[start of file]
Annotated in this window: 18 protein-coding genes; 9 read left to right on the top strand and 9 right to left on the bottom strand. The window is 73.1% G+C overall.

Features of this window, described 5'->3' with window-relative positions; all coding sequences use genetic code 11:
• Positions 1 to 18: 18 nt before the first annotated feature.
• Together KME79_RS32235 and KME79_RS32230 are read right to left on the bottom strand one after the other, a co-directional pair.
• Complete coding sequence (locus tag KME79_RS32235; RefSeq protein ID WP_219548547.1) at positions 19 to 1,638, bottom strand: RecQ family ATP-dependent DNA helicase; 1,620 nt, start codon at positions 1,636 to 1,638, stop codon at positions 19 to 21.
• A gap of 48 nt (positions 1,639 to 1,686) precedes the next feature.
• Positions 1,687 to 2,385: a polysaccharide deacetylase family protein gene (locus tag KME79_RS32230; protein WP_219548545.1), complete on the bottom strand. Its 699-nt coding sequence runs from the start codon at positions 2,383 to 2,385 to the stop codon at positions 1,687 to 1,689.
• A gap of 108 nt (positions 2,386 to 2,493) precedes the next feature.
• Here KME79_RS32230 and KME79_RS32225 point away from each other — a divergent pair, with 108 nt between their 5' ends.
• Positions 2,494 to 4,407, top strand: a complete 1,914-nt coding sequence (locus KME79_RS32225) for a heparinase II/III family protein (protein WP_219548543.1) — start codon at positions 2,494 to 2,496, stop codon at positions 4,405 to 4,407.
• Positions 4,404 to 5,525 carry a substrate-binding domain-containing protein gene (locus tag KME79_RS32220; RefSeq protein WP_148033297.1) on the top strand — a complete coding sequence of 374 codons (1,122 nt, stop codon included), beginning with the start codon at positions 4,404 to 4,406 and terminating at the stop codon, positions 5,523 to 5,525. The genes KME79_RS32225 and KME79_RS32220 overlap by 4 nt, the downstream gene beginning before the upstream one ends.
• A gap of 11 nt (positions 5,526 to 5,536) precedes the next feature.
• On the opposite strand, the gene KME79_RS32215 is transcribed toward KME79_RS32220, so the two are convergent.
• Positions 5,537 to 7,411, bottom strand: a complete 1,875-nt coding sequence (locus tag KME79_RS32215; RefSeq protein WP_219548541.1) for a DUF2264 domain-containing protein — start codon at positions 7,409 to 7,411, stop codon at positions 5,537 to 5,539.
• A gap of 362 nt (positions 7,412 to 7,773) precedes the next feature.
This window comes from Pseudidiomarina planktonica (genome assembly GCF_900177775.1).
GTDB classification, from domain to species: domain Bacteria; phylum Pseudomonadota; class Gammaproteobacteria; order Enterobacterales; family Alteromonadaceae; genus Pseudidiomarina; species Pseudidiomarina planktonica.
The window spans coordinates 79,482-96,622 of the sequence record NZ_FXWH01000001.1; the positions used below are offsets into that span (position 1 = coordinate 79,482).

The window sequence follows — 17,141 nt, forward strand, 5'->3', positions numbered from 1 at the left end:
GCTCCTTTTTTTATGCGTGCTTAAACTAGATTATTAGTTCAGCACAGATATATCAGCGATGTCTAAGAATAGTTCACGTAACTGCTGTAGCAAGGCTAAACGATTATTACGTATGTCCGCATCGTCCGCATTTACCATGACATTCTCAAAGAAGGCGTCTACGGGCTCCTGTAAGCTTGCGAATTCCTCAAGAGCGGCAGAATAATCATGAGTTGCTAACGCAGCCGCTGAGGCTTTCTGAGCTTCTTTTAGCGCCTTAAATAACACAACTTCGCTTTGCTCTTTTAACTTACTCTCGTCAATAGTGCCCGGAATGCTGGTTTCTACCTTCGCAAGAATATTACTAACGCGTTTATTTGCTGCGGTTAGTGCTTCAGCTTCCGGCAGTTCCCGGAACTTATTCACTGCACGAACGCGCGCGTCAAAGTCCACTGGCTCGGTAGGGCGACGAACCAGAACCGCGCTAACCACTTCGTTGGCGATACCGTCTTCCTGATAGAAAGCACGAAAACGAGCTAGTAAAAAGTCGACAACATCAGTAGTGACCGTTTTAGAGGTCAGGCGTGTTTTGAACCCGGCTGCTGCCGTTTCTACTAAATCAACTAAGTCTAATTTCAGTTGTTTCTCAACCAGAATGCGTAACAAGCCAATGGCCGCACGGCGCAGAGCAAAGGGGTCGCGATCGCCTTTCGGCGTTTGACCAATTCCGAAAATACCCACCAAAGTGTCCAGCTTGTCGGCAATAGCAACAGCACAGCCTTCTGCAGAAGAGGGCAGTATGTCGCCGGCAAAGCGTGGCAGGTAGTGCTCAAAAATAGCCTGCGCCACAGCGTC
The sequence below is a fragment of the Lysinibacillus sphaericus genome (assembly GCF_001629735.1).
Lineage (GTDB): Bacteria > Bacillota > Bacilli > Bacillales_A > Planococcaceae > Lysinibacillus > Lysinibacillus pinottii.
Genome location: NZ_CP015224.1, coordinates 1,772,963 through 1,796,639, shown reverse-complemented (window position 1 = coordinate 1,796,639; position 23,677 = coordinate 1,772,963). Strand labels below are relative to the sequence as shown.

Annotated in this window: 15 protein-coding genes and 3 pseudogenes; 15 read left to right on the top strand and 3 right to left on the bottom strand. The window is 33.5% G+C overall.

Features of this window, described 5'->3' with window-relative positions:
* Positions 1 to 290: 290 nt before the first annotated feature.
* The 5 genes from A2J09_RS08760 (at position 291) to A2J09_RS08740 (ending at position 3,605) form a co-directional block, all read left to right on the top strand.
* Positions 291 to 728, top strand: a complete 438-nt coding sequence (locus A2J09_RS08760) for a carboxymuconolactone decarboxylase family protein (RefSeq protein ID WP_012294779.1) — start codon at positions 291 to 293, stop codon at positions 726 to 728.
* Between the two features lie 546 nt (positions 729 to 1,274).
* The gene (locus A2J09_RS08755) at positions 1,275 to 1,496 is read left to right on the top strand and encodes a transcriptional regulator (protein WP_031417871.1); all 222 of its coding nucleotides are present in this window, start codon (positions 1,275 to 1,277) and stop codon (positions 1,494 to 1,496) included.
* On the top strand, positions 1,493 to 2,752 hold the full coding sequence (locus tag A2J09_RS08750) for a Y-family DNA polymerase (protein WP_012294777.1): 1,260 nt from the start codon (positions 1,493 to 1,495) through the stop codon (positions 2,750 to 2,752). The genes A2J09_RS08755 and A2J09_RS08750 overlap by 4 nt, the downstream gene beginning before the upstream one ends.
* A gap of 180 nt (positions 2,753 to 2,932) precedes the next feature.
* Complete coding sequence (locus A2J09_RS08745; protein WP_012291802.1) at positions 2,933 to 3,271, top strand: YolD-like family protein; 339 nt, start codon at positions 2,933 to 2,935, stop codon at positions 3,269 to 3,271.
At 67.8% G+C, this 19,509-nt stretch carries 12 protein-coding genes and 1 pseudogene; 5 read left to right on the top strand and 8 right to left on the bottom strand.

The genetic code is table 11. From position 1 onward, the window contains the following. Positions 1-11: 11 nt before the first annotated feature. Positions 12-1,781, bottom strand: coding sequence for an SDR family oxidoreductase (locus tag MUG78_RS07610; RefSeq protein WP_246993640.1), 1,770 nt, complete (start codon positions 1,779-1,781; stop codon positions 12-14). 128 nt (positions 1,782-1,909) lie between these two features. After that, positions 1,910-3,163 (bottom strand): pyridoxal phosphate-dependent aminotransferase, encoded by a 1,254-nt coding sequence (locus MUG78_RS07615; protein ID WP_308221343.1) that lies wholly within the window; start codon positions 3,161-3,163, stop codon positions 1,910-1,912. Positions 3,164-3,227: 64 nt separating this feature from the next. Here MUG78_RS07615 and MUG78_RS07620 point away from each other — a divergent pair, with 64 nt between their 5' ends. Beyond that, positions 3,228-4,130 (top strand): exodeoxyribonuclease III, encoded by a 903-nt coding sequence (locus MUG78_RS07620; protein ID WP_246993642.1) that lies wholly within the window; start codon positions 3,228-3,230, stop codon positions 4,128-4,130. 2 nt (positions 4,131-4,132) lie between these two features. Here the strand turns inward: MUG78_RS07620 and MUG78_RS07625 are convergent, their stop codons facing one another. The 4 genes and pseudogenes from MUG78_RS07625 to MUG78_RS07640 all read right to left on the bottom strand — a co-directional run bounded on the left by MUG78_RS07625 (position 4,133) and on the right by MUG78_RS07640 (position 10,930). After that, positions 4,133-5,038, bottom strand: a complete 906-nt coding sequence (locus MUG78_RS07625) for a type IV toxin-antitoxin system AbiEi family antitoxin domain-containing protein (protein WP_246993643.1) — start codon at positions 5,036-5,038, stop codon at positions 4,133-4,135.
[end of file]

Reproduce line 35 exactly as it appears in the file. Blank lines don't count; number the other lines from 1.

The genetic code is table 11. From position 1 onward, the window contains the following. Positions 1-11: 11 nt before the first annotated feature. Positions 12-1,781, bottom strand: coding sequence for an SDR family oxidoreductase (locus tag MUG78_RS07610; RefSeq protein WP_246993640.1), 1,770 nt, complete (start codon positions 1,779-1,781; stop codon positions 12-14). 128 nt (positions 1,782-1,909) lie between these two features. After that, positions 1,910-3,163 (bottom strand): pyridoxal phosphate-dependent aminotransferase, encoded by a 1,254-nt coding sequence (locus MUG78_RS07615; protein ID WP_308221343.1) that lies wholly within the window; start codon positions 3,161-3,163, stop codon positions 1,910-1,912. Positions 3,164-3,227: 64 nt separating this feature from the next. Here MUG78_RS07615 and MUG78_RS07620 point away from each other — a divergent pair, with 64 nt between their 5' ends. Beyond that, positions 3,228-4,130 (top strand): exodeoxyribonuclease III, encoded by a 903-nt coding sequence (locus MUG78_RS07620; protein ID WP_246993642.1) that lies wholly within the window; start codon positions 3,228-3,230, stop codon positions 4,128-4,130. 2 nt (positions 4,131-4,132) lie between these two features. Here the strand turns inward: MUG78_RS07620 and MUG78_RS07625 are convergent, their stop codons facing one another. The 4 genes and pseudogenes from MUG78_RS07625 to MUG78_RS07640 all read right to left on the bottom strand — a co-directional run bounded on the left by MUG78_RS07625 (position 4,133) and on the right by MUG78_RS07640 (position 10,930). After that, positions 4,133-5,038, bottom strand: a complete 906-nt coding sequence (locus MUG78_RS07625) for a type IV toxin-antitoxin system AbiEi family antitoxin domain-containing protein (protein WP_246993643.1) — start codon at positions 5,036-5,038, stop codon at positions 4,133-4,135.